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 tauist wrote:
96-98 eh? Manga videos on VHS were before that then. I think by 98 I had stopped watching anime almost completely.


Thats where I cut my anime teeth, on Dominion Tank Police, Patlabor and Akira probably around 93-95

Please excuse any spelling errors. I use a tablet frequently and software keyboards are a pain!

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 AduroT wrote:
I’d wager Toonami Dragonball brought anime to the west, but that was so long ago I don’t remember clearly.


That's a decade late. Macross/robotech, gatchaman/defenders of the planet(?)/g-force, transzor z, voltron were around (if spotty) in the early to mid 80s. Bits and pieces in the late 70s, iirc.

This message was edited 1 time. Last update was at 2021/09/28 02:48:42


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Togusa wrote:
...It's literally responsible for bringing Anime to the west.


Akira, Robotech, Speed Racer, and Astro-Boy want to have a word with you...

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SoCal

Togusa wrote:
 endlesswaltz123 wrote:
Bit of a stretch to call Cowboy bebop a franchise also.

As popular as it was with many people, I don't think I know anyone that has watched it other than myself.

It's still very niche.


...It's literally responsible for bringing Anime to the west. I don't think in over 20 years of being a fan I've ever met a person who didn't know the show. Maybe different generations?


Edit: I’ve been thoroughly ninja’d. Ironic, considering the subject matter.

This message was edited 1 time. Last update was at 2021/09/28 03:08:47


   
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Voss wrote:
 AduroT wrote:
I’d wager Toonami Dragonball brought anime to the west, but that was so long ago I don’t remember clearly.


That's a decade late. Macross/robotech, gatchaman/defenders of the planet(?)/g-force, transzor z, voltron were around (if spotty) in the early to mid 80s. Bits and pieces in the late 70s, iirc.


Yeah, but I’d say DBZ is where it got more mainstream I mean.

 
   
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Shas'ui with Bonding Knife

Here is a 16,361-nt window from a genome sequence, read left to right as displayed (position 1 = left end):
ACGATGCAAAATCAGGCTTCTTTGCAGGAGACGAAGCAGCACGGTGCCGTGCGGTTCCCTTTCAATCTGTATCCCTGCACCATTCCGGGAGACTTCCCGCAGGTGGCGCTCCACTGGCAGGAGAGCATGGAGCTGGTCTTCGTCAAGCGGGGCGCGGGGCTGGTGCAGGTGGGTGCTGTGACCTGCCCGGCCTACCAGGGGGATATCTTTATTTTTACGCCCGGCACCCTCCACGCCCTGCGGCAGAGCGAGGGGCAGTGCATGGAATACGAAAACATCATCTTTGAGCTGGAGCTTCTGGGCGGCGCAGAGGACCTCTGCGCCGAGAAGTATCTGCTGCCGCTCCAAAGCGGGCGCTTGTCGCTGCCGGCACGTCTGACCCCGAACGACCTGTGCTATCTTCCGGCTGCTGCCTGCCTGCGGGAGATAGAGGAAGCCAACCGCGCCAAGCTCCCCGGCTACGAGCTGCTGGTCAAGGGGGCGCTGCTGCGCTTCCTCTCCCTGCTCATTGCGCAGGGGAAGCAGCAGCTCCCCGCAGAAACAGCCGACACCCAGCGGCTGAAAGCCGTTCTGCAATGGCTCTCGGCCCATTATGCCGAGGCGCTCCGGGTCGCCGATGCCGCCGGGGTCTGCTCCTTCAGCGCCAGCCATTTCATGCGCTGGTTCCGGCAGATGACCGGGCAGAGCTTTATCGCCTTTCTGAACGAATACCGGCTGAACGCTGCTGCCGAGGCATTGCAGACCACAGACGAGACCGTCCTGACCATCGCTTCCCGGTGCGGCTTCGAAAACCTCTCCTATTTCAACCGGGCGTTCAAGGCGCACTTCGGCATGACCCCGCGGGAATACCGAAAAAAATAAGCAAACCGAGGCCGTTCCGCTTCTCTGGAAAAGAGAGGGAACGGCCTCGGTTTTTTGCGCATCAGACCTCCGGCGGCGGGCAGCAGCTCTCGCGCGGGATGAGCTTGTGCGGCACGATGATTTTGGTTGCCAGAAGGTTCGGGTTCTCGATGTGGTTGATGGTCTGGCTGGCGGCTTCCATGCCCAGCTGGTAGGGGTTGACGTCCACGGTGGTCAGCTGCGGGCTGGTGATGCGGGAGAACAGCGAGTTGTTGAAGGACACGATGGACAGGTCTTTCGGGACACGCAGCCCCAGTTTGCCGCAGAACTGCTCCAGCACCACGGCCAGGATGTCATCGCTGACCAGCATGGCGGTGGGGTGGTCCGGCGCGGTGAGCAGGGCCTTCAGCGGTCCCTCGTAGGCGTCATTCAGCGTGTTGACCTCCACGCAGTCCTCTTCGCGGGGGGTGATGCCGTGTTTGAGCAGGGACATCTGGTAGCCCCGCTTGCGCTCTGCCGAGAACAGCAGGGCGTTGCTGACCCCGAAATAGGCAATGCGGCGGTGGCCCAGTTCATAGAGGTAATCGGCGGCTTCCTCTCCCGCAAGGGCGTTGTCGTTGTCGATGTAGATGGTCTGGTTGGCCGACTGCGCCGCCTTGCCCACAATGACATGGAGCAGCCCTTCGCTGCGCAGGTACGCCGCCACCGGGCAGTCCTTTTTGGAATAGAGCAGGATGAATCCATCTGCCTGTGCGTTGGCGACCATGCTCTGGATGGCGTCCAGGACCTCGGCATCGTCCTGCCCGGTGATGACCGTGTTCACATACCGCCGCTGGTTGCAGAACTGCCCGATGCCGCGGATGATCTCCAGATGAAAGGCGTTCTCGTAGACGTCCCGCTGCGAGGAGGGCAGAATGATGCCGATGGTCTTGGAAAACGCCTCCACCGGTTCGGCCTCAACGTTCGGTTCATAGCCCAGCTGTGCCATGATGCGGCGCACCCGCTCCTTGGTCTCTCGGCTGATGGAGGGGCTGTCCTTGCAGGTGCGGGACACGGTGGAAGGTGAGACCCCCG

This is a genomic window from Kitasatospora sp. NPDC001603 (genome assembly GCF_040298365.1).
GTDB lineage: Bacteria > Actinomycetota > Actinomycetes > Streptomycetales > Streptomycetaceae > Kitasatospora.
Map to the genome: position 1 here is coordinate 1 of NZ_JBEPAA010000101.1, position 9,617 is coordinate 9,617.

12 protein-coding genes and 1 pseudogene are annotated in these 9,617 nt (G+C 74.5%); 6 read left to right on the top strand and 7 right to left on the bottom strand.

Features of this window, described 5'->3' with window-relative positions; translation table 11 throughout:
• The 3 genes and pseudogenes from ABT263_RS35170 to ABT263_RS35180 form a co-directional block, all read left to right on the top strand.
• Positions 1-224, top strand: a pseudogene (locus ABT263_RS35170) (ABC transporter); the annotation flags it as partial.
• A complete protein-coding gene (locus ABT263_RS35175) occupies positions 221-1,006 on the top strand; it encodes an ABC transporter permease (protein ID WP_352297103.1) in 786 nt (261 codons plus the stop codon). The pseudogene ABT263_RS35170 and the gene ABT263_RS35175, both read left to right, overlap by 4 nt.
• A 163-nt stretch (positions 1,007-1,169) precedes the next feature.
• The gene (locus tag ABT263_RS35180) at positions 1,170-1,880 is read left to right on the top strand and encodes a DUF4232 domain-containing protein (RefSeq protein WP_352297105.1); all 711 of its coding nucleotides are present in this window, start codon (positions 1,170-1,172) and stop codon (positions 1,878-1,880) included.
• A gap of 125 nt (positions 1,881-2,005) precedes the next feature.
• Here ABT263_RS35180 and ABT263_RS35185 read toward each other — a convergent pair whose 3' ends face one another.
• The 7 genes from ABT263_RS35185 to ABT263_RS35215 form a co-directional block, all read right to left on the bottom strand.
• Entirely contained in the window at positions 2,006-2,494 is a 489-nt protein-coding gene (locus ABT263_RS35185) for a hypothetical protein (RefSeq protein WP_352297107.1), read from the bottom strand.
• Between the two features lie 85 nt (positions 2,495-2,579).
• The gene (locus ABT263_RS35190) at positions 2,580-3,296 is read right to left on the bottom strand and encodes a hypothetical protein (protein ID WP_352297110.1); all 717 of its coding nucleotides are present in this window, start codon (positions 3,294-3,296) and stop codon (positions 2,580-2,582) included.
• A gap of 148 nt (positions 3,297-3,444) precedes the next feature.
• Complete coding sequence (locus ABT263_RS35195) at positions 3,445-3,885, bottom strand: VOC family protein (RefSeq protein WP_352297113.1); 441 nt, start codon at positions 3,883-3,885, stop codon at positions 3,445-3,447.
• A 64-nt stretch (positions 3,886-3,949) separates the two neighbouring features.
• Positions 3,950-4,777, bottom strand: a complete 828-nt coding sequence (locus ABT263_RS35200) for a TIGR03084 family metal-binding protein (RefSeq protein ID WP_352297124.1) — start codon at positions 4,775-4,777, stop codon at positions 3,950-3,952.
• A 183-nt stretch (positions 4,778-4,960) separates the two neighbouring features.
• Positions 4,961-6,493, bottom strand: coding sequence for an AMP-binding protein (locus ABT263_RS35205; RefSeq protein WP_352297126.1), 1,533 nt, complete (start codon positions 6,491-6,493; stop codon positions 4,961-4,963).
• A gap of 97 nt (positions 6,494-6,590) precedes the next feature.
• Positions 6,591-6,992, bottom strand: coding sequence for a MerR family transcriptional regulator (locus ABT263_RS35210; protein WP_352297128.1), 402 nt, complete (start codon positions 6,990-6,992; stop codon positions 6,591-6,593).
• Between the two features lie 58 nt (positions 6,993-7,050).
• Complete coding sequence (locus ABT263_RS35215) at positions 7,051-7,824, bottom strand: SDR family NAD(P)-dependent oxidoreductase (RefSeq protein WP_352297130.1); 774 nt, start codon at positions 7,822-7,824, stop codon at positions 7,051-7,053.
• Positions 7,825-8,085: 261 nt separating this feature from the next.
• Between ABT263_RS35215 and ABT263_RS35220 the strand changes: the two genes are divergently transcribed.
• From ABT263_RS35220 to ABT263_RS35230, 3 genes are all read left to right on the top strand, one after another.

Flinty wrote:
 tauist wrote:
96-98 eh? Manga videos on VHS were before that then. I think by 98 I had stopped watching anime almost completely.


Thats where I cut my anime teeth, on Dominion Tank Police, Patlabor and Akira probably around 93-95


That's what I'm talking about! You get me
   
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I just remembered that Channel 4 in the UK used to show Manga branded films at about 11pm for a while. I think I caught one or two and felt very grown up (being about 14 at the time) and got hooked

Please excuse any spelling errors. I use a tablet frequently and software keyboards are a pain!

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Decrepit Dakkanaut




UK

Sadly that's why the whole anime thing passed me by for decades. Channel 4 was very spotty for reception where we were (it was also why Babalon 5 was something that I also missed most episodes of). That and my parents were not ones for letting us watch films super super late in the night.

As for which anime "brought it to the west" I suspect there isn't one. There's a cumulative effect of multiple small steps being taken and whichever one you feel "brought it to the west" is likely just the one of many that you spotted/connected too/remember first.


Heck you could argue that Pokemon brought anime to the west in a massive way, even though at the time most kids would have called it a cartoon not anime.

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Do you ever notice, sometimes, there's an extra post? 
   
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Scotland, but nowhere near my rulebook

The only anime I'd ever seen in my teens (mid 90s) was basically Akira. That seemed to be just about the only anime that ever appeared on UK terrestrial TV. Saw some more at University, but never enough to get really hooked on it. (As in, I liked it, but not particularly more than I liked most other animation). And DBZ always seemed like nonsense.

Actually only got around to watching Cowboy Bebop a few months ago when I ran across it on All 4 while looking for Harley Quinn. And I have to say that it's absolutely excellent, I should have watched it decades ago, and this live action version is going to have to work HARD.

I suspect the "opening credits" we've seen aren't the final version. I think some of them will be replaced with Ed after they turn up a few episodes in.